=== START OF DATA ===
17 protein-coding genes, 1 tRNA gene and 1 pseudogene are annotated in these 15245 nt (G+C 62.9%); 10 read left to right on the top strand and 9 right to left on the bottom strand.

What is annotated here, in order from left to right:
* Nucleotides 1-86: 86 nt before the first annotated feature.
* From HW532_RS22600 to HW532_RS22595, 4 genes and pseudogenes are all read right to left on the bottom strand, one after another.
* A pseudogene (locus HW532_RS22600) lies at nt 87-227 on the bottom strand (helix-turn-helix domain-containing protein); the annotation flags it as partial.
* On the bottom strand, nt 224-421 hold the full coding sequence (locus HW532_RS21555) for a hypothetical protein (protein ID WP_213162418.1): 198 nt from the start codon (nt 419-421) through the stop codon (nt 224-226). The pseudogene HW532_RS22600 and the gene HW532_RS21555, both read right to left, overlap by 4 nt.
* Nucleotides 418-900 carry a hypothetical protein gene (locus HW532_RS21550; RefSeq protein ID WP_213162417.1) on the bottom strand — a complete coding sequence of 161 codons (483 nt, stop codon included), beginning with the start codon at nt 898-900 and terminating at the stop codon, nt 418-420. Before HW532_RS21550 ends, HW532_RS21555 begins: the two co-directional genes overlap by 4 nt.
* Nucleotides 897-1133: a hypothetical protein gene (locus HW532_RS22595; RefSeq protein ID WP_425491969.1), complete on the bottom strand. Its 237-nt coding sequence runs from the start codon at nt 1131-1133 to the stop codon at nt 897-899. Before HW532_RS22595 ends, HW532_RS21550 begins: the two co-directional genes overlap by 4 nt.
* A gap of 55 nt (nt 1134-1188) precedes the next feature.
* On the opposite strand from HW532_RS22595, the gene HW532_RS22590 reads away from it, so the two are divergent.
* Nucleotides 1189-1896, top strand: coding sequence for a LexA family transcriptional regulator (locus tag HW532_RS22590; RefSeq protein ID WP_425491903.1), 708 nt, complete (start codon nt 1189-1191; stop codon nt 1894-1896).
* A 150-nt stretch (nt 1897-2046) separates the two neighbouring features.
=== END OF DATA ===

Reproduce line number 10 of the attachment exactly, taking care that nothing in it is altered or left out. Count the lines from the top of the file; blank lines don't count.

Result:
* On the opposite strand from HW532_RS22595, the gene HW532_RS22590 reads away from it, so the two are divergent.